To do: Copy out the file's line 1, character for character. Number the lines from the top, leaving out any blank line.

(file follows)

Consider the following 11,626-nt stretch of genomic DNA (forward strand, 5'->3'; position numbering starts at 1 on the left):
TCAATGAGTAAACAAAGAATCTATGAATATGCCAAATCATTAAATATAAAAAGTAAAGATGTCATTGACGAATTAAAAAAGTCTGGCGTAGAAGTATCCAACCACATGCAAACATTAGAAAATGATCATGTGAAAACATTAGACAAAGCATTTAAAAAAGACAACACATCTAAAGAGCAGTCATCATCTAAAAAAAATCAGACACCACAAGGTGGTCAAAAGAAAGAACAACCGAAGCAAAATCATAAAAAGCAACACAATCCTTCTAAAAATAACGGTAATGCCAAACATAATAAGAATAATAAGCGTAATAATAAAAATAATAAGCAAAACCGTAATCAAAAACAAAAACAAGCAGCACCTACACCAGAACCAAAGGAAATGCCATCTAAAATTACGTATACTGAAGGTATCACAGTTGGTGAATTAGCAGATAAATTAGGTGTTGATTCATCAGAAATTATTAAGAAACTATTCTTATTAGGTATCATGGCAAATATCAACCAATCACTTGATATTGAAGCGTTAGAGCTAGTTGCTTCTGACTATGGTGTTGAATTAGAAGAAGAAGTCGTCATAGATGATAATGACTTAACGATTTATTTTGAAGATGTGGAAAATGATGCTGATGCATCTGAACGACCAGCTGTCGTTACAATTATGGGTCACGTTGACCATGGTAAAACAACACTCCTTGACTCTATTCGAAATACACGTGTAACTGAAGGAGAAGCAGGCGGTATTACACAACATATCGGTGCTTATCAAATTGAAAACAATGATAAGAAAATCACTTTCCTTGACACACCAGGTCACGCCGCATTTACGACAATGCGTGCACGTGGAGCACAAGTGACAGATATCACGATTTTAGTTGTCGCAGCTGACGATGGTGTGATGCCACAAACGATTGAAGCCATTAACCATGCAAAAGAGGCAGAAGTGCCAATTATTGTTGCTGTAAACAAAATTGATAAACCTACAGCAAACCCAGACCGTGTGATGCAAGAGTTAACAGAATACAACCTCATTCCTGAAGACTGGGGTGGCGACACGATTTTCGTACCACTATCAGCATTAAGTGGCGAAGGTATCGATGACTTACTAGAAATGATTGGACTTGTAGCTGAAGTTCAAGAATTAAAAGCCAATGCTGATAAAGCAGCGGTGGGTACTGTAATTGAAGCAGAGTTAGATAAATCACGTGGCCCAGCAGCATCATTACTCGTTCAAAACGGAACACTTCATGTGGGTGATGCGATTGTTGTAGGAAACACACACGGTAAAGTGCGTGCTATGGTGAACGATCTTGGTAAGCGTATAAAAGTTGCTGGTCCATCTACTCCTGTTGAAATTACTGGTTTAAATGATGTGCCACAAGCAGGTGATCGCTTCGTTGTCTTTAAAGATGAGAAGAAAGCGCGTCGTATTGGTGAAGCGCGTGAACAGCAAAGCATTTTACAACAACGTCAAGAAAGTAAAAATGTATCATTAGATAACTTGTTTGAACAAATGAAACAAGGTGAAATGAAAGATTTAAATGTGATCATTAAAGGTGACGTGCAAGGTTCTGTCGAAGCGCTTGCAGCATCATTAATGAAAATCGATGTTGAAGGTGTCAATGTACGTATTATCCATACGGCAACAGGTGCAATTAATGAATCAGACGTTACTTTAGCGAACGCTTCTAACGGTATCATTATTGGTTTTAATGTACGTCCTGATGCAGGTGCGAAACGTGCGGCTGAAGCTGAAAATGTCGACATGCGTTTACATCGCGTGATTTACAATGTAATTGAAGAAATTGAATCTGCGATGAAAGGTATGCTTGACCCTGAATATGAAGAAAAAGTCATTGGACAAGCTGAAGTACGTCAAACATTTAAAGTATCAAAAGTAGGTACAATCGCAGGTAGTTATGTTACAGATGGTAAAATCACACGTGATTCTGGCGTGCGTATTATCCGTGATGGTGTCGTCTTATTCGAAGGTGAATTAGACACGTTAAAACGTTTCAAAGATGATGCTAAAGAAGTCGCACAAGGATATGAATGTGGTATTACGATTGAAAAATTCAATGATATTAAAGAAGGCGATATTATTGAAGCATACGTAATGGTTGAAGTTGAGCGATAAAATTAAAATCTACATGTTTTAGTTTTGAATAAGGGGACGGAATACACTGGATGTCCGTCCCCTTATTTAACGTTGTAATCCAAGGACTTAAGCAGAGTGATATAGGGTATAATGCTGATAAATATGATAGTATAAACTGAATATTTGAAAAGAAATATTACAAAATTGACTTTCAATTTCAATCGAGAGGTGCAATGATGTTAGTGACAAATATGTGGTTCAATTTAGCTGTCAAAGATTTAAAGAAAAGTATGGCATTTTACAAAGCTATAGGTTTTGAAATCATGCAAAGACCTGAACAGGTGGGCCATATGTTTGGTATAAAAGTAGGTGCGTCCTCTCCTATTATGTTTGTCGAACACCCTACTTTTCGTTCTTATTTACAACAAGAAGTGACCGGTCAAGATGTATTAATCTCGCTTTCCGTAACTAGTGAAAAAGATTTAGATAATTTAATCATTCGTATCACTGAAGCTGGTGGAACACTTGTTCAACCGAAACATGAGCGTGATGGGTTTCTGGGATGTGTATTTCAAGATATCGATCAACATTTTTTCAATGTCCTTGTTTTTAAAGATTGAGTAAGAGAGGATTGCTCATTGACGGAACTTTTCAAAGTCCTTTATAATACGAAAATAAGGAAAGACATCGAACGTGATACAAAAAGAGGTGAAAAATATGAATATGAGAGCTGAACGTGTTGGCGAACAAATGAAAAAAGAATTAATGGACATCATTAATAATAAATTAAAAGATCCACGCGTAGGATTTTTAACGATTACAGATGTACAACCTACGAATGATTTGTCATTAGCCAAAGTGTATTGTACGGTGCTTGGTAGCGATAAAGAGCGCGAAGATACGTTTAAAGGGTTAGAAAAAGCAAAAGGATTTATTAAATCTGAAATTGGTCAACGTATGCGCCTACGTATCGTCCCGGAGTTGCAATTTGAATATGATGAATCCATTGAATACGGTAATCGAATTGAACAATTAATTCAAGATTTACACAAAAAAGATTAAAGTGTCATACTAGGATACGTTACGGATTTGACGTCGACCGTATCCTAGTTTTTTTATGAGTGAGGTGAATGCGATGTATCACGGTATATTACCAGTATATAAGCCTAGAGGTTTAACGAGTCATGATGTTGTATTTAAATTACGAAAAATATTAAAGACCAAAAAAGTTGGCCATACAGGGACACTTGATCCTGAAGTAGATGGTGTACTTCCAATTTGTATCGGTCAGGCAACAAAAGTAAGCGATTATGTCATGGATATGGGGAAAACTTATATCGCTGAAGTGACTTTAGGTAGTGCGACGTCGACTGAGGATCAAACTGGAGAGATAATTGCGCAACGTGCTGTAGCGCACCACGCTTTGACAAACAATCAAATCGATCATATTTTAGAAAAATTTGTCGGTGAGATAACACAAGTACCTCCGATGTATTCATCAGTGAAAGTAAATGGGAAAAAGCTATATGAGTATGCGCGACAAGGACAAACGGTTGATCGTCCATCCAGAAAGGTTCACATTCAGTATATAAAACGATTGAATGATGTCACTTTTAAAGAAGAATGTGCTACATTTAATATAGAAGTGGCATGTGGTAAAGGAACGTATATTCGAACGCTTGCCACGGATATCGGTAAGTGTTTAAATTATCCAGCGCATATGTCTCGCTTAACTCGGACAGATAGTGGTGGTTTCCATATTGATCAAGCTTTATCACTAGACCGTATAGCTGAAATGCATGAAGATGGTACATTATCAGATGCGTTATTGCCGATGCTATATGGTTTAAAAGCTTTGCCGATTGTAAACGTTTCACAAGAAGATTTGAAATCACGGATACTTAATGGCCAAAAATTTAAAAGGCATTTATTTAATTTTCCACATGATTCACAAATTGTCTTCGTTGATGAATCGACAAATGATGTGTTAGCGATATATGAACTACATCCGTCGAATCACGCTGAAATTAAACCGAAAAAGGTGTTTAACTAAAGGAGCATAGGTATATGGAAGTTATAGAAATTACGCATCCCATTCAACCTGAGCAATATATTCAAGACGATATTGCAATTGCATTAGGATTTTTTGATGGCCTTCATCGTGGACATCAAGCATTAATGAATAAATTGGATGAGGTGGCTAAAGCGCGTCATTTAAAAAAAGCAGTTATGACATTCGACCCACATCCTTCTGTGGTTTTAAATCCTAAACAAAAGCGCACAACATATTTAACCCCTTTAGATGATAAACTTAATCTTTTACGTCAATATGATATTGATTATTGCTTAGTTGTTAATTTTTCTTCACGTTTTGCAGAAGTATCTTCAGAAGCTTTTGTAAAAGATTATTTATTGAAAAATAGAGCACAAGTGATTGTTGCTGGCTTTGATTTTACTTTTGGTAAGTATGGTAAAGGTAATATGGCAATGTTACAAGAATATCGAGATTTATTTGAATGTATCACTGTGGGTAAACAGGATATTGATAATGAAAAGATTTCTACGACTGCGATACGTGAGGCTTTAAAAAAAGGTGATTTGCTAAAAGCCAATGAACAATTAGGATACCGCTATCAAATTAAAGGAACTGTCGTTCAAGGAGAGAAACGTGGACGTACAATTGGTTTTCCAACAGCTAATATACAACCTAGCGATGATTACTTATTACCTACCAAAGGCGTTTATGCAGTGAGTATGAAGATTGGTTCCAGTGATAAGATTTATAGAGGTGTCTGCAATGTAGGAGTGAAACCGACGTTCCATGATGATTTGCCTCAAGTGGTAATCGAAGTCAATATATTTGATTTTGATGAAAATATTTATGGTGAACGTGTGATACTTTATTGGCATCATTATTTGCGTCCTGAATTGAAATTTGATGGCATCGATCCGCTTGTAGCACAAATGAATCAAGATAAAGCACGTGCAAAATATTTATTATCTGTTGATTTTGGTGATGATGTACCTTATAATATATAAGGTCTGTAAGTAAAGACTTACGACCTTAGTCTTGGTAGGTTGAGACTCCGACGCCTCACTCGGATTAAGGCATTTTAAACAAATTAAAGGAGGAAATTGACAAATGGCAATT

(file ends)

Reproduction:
Consider the following 11,626-nt stretch of genomic DNA (forward strand, 5'->3'; position numbering starts at 1 on the left):